A habeas claim filed in federal court by a state prisoner must be timely, and the prisoner must exhaust every avenue of state review. A state prisoner must file the habeas petition within one year of the date of the state court's final judgment. 28 U.S.C. § 2244(d)(1)(A). Section 2254(b) also requires that the prisoner exhaust state court remedies by presenting each claim in at least one round of state appellate review. Carey v. Saffold, 536 U.S. 214, 220 (2002) (quoting O'Sullivan v. Boerckel, 526 U.S. 838, 845 (1999)). Upon review of the record, we find that Petitioner has filed within the time required by 28 U.S.C. § 2244(d)(1)(A). However, Petitioner admits that he has not exhausted grounds two, three, and four. (Doc. 1, at 12). He asserts that this failure to exhaust should be excused, because his PCRA counsel refused to raise and brief these issues on appeal. Petitioner alleges that he filed a pro se appellate brief with the Superior Court that included these claims, but only the counseled brief was considered by the court. Because we find that Petitioner's claims fail on the merits, we shall bypass the exhaustion requirement. See Roman v. Diguglielmo, 675 F.3d 204, 209 (3d Cir. 2012) (finding "we may bypass the exhaustion issue altogether should we decide that the petitioner's habeas claim fails on the merits."); 28 U.S.C. § 2254(b)(2) ("An application for a writ of habeas corpus may be denied on the merits, notwithstanding the failure of the applicant to exhaust the remedies available in the courts of the State.").

B. Standard of Review

28 U.S.C. § 2254(a) authorizes a federal court to consider a petition for a writ of habeas corpus filed by a state prisoner in custody claiming that his detention violates the Constitution, laws or treaties of the United States. A federal court may not grant the petition unless it determines that the state court proceedings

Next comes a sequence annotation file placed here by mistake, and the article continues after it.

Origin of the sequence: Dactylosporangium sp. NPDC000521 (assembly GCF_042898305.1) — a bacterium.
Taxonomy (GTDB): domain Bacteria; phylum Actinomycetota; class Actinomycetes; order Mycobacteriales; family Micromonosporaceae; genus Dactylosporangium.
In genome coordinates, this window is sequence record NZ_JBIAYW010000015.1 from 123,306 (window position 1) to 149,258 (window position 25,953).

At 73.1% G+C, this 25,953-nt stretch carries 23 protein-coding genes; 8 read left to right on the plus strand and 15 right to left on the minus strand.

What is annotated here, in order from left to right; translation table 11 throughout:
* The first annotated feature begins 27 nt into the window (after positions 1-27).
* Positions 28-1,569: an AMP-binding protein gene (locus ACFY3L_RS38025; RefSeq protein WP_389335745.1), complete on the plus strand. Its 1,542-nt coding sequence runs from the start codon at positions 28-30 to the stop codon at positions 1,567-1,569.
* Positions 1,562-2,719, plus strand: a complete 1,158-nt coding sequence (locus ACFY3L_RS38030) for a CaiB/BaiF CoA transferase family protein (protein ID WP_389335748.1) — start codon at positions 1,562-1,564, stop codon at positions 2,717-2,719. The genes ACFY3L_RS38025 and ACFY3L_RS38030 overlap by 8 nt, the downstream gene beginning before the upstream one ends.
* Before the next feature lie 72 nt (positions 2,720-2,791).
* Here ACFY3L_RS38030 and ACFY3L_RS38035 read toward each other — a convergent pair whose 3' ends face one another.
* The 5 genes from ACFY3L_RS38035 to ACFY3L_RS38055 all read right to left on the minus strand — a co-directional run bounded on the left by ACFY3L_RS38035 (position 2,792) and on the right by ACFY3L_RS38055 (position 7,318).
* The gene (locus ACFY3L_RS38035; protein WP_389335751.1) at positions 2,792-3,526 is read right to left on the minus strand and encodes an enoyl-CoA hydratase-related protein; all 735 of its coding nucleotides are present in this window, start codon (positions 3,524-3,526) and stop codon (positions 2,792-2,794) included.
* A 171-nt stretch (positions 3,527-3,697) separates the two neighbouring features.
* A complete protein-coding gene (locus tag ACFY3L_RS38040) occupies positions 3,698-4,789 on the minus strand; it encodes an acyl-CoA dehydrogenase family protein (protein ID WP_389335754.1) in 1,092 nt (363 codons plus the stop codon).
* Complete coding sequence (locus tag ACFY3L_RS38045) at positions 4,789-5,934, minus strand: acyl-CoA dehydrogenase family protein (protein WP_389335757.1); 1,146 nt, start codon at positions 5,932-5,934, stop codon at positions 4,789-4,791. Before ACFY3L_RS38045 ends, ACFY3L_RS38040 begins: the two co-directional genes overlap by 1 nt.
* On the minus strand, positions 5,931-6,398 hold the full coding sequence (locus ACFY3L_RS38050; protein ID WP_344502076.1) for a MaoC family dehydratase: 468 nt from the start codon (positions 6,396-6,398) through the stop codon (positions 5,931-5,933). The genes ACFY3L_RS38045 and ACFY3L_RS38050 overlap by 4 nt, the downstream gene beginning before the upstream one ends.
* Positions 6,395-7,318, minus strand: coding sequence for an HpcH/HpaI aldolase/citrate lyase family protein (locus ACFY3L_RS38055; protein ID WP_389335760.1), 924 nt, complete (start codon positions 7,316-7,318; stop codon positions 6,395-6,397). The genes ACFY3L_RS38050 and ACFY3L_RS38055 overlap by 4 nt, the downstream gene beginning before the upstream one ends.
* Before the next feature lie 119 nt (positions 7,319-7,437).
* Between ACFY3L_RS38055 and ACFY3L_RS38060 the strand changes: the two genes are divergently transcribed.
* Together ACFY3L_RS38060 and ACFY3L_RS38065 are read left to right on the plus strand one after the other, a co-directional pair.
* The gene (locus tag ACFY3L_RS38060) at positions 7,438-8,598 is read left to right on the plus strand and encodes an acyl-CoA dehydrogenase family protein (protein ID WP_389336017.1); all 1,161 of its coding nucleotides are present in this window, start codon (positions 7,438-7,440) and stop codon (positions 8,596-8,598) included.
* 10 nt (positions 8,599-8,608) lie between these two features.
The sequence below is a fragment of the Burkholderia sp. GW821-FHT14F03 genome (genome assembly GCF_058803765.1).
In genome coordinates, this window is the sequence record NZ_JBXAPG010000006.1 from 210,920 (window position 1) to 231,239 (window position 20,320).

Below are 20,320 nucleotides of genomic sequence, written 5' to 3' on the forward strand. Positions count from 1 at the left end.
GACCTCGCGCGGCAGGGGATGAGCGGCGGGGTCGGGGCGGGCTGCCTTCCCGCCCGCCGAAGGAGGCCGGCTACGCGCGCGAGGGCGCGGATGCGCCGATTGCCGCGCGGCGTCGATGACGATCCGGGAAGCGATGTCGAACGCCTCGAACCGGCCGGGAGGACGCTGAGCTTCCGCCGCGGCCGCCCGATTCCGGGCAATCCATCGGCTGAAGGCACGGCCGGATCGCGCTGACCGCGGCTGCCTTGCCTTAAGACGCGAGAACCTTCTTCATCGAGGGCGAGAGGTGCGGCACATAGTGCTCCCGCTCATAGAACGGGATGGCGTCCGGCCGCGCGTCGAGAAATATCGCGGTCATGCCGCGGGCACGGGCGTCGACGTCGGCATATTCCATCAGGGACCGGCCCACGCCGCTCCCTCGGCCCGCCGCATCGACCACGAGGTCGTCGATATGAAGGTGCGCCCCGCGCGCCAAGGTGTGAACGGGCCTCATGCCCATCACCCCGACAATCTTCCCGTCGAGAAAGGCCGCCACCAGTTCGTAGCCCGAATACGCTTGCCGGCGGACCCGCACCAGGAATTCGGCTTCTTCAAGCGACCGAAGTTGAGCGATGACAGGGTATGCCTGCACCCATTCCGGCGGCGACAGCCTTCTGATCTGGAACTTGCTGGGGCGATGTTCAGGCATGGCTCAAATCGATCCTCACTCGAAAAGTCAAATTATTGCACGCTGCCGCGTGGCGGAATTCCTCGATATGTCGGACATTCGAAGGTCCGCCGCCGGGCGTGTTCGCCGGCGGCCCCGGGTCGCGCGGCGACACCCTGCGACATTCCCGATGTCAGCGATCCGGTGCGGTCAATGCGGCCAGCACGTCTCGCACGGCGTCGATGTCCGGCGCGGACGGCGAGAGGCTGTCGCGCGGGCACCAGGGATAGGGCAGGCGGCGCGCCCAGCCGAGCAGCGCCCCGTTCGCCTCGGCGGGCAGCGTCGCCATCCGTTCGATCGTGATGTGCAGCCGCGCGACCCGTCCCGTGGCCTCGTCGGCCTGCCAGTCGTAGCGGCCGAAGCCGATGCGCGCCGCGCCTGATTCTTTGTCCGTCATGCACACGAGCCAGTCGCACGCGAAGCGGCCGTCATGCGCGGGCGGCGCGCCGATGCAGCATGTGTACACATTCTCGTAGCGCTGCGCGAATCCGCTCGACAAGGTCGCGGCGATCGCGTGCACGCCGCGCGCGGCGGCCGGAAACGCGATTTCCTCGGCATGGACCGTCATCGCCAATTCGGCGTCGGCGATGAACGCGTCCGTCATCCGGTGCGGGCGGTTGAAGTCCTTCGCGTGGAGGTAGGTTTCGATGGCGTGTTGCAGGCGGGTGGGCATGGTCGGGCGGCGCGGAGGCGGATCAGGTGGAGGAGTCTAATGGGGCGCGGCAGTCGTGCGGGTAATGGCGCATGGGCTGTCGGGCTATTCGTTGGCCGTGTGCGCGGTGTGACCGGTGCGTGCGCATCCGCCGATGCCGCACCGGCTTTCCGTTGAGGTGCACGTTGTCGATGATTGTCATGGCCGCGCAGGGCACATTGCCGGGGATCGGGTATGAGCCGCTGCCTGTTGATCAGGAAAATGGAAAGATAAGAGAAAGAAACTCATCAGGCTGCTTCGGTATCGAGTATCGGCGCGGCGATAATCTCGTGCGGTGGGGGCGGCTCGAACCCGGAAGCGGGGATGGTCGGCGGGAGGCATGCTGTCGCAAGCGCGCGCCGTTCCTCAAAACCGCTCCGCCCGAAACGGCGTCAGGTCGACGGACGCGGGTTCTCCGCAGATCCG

(1) resulted in a decision that was contrary to, or involved an unreasonable application of, clearly established Federal law, as determined by the Supreme Court of the United States; or

(2) resulted in a decision that was based on an unreasonable determination of the facts in light of the evidence presented in the State court proceeding. 28 U.S.C. § 2254(d).

A state court judgment is "contrary to" federal law when it is "diametrically different, opposite in character or nature, or mutually opposed" to "clearly established" decisions of the United States Supreme Court. Williams v. Taylor, 529 U.S. 362, 405, 120 S.Ct. 1495 (2000). This may occur if "the state court ignores or misapprehends clear precedent or it 'confronts a set of facts that are materially indistinguishable from a decision of [the Supreme] Court and nevertheless arrives at a result different from [Supreme Court] precedent.'" Wilkerson v. Klem, 412 F.3d 449, 452 (3d Cir. 2005) (quoting Williams, 529 U.S. at 406). Alternatively, a state court judgment is an "unreasonable application" of federal law if it chose the correct rule of law based on the facts, but applied the rule in an "objectively unreasonable way." Id. "A court that unreasonably extends an ...